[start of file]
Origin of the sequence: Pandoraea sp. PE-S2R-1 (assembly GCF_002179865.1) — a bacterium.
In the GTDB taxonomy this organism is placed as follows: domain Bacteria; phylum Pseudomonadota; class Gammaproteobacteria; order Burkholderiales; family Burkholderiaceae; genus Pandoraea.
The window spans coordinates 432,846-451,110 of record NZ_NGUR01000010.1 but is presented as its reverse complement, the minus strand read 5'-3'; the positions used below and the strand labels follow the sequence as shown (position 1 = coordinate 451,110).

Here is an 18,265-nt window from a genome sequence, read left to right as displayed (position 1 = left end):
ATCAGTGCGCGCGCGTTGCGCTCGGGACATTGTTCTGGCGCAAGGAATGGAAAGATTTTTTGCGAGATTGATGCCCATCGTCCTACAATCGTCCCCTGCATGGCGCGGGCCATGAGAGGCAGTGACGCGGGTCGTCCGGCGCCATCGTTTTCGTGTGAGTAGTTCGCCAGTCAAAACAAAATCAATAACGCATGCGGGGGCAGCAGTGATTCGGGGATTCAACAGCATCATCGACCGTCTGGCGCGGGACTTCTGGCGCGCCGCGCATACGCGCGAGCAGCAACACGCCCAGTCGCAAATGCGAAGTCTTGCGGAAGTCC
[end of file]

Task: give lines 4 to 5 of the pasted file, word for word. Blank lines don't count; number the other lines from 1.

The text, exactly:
Here is an 18,265-nt window from a genome sequence, read left to right as displayed (position 1 = left end):
ATCAGTGCGCGCGCGTTGCGCTCGGGACATTGTTCTGGCGCAAGGAATGGAAAGATTTTTTGCGAGATTGATGCCCATCGTCCTACAATCGTCCCCTGCATGGCGCGGGCCATGAGAGGCAGTGACGCGGGTCGTCCGGCGCCATCGTTTTCGTGTGAGTAGTTCGCCAGTCAAAACAAAATCAATAACGCATGCGGGGGCAGCAGTGATTCGGGGATTCAACAGCATCATCGACCGTCTGGCGCGGGACTTCTGGCGCGCCGCGCATACGCGCGAGCAGCAACACGCCCAGTCGCAAATGCGAAGTCTTGCGGAAGTCC